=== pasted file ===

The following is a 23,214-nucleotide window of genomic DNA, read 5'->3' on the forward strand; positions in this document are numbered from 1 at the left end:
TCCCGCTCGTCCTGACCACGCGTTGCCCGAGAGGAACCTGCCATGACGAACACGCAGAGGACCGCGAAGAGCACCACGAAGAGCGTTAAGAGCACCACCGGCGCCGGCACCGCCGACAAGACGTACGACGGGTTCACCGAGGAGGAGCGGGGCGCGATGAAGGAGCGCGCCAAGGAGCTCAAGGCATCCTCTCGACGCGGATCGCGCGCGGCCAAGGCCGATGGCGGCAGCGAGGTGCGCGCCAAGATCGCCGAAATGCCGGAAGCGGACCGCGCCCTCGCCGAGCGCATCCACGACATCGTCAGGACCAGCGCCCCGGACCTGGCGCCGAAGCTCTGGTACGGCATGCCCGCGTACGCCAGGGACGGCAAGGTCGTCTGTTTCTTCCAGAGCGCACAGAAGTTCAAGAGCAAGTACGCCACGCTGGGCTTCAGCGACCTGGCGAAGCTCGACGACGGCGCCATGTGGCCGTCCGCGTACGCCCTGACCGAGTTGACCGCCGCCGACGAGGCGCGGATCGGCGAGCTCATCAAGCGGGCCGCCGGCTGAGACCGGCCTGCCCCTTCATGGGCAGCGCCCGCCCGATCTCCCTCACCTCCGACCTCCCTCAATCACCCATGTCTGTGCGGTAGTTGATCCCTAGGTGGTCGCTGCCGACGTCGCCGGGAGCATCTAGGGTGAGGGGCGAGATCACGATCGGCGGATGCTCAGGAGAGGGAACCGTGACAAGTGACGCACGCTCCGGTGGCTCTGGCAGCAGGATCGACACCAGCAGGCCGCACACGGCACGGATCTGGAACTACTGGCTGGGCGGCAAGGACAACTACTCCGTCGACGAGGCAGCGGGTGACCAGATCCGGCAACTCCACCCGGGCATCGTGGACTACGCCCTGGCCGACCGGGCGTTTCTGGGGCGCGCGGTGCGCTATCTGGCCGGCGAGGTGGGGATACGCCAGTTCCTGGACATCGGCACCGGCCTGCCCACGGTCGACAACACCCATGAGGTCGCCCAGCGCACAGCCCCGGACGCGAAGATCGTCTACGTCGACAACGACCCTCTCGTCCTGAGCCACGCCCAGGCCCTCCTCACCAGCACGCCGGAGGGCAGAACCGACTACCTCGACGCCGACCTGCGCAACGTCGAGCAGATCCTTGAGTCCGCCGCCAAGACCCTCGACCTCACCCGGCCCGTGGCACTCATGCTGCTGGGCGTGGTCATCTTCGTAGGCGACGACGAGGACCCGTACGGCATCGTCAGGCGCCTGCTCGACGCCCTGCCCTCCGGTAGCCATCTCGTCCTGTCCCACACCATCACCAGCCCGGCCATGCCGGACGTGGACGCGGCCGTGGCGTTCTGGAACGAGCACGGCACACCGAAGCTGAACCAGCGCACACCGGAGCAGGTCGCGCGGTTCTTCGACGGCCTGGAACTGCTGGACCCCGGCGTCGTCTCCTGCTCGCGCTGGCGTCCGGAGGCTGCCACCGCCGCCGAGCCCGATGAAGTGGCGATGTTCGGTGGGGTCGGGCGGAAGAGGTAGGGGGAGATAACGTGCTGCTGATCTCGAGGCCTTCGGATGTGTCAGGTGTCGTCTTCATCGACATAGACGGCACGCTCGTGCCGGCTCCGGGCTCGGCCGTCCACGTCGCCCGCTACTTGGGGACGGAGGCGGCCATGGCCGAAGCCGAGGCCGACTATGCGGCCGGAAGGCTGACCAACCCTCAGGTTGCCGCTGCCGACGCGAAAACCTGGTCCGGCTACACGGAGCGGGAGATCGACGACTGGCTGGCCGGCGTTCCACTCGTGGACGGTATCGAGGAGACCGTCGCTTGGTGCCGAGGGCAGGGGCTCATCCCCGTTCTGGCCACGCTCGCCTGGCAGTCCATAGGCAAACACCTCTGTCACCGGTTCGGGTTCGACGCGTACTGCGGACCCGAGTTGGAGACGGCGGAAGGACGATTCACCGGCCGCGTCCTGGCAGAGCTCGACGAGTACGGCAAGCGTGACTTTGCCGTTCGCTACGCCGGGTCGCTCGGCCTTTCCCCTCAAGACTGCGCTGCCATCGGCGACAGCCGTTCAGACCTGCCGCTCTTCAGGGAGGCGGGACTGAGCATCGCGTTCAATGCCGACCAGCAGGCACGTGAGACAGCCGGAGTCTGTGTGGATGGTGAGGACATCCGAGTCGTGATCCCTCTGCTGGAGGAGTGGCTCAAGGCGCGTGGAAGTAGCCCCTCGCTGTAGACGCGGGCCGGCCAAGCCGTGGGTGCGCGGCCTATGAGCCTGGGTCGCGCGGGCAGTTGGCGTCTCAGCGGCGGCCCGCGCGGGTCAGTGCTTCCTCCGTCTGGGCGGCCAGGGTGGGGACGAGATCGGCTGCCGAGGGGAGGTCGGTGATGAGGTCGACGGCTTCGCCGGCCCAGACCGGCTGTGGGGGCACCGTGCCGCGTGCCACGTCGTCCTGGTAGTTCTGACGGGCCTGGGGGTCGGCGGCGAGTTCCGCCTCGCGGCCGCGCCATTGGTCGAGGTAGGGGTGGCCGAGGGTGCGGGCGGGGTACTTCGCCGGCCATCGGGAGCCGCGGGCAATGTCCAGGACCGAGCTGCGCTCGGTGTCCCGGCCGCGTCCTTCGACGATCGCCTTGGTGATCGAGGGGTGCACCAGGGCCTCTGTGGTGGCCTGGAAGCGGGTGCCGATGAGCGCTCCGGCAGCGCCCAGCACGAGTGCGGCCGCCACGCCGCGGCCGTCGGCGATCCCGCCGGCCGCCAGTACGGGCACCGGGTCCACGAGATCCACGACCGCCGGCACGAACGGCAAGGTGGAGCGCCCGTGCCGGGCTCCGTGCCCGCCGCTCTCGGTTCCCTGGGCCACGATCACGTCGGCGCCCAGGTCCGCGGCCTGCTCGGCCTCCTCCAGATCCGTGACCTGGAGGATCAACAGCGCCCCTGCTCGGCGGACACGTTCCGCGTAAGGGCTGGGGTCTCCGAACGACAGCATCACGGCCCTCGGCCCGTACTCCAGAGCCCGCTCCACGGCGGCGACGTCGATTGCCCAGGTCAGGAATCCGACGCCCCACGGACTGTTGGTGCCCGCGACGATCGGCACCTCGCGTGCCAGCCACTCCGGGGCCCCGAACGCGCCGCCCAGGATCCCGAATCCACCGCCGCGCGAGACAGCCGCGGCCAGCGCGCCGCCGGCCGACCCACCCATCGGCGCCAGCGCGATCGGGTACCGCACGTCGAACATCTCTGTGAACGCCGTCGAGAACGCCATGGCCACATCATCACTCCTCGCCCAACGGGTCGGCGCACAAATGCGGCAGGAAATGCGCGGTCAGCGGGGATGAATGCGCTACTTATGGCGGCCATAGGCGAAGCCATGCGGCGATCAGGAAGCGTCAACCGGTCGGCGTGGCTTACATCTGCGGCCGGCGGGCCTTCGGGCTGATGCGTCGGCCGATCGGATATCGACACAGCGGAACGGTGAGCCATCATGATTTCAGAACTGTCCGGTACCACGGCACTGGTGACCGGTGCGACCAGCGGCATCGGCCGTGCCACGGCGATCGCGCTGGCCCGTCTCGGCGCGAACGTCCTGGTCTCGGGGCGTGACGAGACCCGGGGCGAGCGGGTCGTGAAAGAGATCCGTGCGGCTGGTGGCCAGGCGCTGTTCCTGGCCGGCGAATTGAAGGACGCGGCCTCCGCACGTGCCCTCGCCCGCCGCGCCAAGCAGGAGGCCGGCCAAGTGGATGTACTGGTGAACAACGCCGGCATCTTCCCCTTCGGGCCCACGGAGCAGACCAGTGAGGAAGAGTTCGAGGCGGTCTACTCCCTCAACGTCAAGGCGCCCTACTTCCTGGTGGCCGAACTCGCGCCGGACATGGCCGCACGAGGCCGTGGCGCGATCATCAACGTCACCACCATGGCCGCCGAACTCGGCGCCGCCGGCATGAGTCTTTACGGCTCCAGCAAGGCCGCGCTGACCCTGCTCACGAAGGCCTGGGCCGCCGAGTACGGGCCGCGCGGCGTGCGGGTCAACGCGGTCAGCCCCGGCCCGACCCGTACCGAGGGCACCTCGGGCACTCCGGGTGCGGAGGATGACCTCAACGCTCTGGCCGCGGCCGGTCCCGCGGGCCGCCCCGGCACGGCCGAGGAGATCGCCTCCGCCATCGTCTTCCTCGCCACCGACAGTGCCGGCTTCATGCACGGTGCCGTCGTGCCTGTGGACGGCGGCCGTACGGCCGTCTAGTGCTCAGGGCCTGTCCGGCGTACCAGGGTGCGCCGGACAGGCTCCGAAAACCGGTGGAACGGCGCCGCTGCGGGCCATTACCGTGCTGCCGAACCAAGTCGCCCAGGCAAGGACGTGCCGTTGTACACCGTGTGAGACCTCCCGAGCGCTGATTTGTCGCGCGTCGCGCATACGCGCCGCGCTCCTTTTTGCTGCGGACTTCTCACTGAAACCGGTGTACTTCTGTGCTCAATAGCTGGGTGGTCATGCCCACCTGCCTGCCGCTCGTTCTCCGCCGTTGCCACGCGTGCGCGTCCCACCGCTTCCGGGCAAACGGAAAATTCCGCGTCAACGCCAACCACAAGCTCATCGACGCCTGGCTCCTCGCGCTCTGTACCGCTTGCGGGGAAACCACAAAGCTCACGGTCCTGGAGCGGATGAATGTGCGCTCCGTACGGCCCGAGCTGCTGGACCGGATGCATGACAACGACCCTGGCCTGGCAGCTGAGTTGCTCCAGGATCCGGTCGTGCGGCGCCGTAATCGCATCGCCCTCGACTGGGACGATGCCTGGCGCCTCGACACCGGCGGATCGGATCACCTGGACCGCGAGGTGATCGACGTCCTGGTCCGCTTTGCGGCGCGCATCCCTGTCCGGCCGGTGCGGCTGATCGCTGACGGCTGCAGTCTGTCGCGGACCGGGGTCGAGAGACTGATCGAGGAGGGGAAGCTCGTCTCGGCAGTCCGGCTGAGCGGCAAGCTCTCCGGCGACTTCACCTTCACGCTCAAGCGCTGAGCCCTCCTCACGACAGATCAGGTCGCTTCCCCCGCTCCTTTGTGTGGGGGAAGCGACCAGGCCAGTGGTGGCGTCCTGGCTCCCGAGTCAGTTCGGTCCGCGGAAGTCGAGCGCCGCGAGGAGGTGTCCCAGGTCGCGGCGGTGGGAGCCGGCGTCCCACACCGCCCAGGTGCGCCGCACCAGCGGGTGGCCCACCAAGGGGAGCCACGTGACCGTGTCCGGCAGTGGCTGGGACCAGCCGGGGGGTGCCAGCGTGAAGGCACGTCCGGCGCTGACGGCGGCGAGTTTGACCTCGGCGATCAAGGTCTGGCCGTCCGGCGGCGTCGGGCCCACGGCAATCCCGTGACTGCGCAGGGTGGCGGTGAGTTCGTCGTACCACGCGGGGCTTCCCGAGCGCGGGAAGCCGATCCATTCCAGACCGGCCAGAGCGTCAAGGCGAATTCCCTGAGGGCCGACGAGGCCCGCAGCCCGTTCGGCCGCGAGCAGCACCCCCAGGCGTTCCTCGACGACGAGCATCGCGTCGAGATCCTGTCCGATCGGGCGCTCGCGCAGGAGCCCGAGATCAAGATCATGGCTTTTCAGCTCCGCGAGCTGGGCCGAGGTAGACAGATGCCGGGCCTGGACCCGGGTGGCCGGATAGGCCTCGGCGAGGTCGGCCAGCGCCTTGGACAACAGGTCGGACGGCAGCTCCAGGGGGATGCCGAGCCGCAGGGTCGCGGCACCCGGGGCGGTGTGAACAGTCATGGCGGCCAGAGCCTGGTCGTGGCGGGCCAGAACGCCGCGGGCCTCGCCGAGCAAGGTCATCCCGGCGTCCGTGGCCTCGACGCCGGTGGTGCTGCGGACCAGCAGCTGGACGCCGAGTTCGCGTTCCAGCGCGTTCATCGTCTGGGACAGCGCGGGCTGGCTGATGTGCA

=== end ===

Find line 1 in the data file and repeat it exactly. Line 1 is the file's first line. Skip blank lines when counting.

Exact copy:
The following is a 23,214-nucleotide window of genomic DNA, read 5'->3' on the forward strand; positions in this document are numbered from 1 at the left end: